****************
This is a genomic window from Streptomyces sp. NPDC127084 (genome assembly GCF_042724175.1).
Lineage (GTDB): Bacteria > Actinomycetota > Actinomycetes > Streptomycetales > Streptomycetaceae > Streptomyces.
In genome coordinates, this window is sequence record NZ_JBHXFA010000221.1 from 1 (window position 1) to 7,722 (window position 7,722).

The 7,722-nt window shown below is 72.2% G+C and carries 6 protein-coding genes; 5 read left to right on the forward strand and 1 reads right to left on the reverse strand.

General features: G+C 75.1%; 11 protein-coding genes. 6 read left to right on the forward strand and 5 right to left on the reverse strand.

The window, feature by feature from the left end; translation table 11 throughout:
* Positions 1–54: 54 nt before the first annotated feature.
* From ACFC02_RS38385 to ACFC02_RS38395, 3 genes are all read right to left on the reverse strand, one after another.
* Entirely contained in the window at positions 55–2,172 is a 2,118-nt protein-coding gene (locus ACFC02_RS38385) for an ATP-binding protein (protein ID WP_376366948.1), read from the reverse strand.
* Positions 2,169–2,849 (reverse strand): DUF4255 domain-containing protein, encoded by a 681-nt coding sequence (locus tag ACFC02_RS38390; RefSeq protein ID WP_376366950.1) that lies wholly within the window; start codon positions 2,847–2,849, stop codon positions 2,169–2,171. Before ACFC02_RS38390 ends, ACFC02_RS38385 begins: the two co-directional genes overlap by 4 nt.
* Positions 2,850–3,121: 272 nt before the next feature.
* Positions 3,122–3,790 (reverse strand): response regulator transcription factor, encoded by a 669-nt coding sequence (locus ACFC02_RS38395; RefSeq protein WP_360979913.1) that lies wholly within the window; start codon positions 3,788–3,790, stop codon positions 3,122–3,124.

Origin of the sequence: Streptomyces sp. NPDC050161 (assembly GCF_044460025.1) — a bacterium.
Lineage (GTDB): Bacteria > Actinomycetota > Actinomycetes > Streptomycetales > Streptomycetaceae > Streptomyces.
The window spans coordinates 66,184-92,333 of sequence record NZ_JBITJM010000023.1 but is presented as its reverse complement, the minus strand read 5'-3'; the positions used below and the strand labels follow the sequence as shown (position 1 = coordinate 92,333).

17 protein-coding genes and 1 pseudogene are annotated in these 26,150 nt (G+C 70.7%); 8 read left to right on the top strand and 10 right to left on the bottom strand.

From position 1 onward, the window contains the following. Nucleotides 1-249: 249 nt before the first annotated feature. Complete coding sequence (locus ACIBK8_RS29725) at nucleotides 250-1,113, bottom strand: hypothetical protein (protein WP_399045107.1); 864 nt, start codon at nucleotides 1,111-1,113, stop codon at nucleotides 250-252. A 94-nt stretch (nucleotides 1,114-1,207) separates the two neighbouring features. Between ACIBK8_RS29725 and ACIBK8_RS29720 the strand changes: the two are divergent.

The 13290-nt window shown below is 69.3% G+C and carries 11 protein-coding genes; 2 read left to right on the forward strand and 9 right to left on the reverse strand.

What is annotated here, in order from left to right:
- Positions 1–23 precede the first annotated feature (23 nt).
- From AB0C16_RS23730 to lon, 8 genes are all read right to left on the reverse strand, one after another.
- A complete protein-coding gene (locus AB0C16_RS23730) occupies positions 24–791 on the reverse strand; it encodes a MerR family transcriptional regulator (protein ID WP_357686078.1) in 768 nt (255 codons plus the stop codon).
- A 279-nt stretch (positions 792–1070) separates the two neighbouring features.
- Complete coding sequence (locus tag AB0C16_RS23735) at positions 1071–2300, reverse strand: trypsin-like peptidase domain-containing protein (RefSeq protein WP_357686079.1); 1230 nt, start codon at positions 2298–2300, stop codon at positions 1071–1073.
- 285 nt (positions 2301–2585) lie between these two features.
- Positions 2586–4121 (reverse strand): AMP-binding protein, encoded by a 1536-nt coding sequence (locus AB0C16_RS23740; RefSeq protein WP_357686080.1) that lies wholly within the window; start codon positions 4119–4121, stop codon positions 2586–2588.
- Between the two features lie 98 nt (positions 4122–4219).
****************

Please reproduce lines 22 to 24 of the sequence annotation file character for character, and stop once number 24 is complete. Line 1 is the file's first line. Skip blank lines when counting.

- A complete protein-coding gene (locus AB0C16_RS23730) occupies positions 24–791 on the reverse strand; it encodes a MerR family transcriptional regulator (protein ID WP_357686078.1) in 768 nt (255 codons plus the stop codon).
- A 279-nt stretch (positions 792–1070) separates the two neighbouring features.
- Complete coding sequence (locus tag AB0C16_RS23735) at positions 1071–2300, reverse strand: trypsin-like peptidase domain-containing protein (RefSeq protein WP_357686079.1); 1230 nt, start codon at positions 2298–2300, stop codon at positions 1071–1073.